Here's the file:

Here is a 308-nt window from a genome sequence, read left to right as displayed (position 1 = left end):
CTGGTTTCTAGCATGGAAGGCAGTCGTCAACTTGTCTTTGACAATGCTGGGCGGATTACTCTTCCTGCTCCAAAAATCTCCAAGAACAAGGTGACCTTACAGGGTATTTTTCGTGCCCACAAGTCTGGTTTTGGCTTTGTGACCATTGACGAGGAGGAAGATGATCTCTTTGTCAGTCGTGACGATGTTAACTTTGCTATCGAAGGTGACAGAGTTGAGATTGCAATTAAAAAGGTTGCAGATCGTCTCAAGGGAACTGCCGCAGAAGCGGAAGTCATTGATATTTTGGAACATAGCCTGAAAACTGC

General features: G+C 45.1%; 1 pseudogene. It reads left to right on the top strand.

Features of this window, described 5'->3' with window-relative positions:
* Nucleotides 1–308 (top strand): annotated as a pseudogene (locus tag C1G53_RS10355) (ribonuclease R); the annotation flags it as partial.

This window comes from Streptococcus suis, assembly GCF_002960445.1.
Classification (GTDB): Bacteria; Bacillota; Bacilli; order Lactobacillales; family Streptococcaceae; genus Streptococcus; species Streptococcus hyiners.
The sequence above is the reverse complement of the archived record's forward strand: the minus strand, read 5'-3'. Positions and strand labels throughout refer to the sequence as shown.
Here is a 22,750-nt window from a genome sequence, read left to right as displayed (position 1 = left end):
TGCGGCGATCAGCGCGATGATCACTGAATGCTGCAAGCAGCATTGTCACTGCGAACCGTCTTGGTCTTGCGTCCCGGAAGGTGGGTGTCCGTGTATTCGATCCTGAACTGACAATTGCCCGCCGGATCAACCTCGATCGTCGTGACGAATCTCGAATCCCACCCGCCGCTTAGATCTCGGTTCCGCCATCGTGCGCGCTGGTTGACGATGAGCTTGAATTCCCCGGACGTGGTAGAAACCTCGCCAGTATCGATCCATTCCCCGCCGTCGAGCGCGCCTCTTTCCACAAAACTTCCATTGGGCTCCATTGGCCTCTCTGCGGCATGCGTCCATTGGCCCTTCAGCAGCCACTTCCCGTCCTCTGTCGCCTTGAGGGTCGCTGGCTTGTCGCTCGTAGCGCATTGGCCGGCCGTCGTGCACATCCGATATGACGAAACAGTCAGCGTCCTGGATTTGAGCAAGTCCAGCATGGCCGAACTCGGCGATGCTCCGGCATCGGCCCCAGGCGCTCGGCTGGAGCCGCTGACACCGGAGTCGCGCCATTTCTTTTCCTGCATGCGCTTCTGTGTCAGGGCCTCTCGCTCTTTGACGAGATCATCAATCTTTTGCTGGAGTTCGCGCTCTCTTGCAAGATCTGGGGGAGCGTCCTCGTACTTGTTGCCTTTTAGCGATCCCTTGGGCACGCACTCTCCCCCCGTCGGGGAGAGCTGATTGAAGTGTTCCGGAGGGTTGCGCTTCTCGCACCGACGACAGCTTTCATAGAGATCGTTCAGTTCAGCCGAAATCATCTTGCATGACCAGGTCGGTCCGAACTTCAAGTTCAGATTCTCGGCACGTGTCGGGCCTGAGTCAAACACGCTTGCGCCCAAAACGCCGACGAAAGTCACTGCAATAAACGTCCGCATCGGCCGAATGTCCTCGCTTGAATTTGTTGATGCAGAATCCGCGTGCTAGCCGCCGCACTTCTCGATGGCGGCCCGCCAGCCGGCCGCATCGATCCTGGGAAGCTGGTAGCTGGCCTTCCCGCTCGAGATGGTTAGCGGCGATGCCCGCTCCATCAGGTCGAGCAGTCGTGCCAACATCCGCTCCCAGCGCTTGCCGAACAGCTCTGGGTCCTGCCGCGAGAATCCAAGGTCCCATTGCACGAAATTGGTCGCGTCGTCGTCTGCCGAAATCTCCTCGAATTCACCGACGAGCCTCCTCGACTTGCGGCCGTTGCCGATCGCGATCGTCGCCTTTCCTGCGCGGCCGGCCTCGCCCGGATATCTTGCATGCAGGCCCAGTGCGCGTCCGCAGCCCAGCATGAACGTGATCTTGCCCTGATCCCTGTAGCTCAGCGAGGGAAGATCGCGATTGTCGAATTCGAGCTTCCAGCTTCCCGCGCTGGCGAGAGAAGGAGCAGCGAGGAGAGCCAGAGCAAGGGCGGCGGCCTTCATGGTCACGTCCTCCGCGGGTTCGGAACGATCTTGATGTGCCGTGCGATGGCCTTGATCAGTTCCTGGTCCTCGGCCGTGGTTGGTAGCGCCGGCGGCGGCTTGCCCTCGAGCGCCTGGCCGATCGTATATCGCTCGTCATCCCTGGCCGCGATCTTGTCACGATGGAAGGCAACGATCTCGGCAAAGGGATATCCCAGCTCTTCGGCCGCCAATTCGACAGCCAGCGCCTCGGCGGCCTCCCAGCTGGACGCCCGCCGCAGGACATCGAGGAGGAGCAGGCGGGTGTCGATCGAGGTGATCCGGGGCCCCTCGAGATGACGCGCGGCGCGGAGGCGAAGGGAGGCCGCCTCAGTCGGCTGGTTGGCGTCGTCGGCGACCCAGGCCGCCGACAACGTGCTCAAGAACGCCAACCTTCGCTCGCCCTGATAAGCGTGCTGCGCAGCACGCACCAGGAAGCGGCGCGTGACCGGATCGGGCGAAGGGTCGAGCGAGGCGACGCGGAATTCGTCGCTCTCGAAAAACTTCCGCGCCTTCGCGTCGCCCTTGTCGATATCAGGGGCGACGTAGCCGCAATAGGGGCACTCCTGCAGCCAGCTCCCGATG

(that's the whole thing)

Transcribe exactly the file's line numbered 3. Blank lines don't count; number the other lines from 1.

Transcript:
General features: G+C 45.1%; 1 pseudogene. It reads left to right on the top strand.